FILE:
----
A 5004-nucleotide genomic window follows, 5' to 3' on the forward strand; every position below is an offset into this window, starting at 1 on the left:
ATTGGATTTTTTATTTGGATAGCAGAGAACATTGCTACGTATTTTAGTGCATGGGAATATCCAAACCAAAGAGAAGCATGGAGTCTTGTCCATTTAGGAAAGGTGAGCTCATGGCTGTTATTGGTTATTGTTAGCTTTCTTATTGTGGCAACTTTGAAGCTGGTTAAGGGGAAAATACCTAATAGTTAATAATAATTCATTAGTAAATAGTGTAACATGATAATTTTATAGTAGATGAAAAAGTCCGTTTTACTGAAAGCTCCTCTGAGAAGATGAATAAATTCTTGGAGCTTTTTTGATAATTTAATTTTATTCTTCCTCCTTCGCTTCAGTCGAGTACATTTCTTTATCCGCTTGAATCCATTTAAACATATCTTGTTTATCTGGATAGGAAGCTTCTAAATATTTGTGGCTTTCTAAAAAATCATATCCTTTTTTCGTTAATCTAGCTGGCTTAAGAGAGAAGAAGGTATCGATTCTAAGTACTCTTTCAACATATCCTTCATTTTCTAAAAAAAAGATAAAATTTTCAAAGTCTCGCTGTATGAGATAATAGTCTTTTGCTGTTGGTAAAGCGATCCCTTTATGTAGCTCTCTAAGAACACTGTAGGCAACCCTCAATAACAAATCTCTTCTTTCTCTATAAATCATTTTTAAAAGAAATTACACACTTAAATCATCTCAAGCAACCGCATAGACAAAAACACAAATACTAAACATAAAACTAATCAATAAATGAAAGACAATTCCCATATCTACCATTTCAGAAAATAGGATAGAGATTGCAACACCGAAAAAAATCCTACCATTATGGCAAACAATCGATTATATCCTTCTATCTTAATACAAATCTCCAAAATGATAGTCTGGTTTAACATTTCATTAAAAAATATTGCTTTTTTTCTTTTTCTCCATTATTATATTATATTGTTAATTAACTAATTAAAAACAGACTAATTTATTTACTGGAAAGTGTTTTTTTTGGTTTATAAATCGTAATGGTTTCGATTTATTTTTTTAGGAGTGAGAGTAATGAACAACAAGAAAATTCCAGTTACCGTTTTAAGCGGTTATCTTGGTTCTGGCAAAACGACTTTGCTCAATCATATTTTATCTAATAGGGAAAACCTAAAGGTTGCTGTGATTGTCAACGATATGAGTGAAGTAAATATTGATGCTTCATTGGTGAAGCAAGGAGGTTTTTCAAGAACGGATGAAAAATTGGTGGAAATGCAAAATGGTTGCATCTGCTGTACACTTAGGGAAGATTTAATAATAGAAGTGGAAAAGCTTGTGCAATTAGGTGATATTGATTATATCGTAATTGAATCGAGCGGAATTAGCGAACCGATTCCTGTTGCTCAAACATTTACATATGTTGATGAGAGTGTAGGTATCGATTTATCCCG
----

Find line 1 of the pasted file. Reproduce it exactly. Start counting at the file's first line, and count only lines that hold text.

A 5004-nucleotide genomic window follows, 5' to 3' on the forward strand; every position below is an offset into this window, starting at 1 on the left: